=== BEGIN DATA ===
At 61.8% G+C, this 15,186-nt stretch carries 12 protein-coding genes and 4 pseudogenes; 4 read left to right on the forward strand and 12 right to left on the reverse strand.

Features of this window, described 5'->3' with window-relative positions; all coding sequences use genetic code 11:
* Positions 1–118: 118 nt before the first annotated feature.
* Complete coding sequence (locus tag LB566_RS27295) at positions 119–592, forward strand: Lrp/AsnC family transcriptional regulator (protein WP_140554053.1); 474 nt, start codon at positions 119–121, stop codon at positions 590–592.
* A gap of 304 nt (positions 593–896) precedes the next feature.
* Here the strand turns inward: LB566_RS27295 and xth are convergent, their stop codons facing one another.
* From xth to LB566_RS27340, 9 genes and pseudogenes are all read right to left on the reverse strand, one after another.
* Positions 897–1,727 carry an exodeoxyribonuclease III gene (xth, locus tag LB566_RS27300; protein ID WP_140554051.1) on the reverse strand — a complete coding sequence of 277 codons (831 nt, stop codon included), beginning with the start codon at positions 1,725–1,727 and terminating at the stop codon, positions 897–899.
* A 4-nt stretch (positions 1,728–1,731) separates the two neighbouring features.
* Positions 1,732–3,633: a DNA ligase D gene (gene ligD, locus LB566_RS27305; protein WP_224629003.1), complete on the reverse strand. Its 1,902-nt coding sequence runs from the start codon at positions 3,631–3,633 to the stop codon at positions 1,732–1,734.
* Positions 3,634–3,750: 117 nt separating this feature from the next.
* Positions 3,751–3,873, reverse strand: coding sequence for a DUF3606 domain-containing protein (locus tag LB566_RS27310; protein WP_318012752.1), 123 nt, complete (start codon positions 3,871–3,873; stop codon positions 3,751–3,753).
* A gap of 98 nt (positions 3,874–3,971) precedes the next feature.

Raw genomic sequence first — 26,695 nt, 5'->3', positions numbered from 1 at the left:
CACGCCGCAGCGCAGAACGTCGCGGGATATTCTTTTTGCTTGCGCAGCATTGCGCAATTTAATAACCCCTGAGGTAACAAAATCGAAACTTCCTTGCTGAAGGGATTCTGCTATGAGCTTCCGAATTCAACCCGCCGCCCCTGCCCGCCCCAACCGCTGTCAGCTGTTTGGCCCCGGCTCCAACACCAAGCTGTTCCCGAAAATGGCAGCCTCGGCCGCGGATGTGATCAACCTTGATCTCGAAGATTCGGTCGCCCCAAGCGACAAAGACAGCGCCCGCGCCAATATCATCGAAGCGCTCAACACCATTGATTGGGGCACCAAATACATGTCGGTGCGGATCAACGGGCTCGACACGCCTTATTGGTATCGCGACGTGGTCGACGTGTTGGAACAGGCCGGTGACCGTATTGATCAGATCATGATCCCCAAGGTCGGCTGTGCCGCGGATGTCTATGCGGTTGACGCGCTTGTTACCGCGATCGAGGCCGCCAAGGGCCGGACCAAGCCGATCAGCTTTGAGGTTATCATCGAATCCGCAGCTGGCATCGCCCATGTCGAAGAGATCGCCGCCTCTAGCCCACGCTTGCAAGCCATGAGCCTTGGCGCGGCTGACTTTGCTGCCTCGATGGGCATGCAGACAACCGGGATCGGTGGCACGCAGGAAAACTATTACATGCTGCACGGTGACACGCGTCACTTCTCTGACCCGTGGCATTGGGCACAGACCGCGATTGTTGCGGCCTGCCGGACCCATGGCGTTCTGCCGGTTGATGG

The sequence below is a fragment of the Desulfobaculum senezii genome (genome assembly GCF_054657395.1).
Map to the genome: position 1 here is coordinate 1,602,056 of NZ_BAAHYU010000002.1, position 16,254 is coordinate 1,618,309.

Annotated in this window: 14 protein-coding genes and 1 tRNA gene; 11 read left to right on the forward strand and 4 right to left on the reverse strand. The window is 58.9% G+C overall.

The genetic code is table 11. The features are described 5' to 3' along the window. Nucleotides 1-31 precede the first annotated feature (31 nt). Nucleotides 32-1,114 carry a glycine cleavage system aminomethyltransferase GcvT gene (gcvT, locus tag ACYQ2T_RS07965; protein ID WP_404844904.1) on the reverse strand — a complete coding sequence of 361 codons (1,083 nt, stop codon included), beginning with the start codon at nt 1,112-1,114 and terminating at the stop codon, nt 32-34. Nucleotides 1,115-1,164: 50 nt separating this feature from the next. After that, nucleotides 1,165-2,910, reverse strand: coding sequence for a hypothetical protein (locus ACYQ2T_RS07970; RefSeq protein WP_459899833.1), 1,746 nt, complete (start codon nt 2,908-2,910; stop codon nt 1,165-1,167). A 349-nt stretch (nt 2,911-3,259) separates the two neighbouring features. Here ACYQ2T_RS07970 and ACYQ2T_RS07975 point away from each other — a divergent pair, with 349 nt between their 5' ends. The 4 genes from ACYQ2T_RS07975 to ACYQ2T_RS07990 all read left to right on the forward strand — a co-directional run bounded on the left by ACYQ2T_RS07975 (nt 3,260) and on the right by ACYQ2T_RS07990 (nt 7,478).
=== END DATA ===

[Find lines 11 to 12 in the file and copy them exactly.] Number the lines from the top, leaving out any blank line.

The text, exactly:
* Positions 3,634–3,750: 117 nt separating this feature from the next.
* Positions 3,751–3,873, reverse strand: coding sequence for a DUF3606 domain-containing protein (locus tag LB566_RS27310; protein WP_318012752.1), 123 nt, complete (start codon positions 3,871–3,873; stop codon positions 3,751–3,753).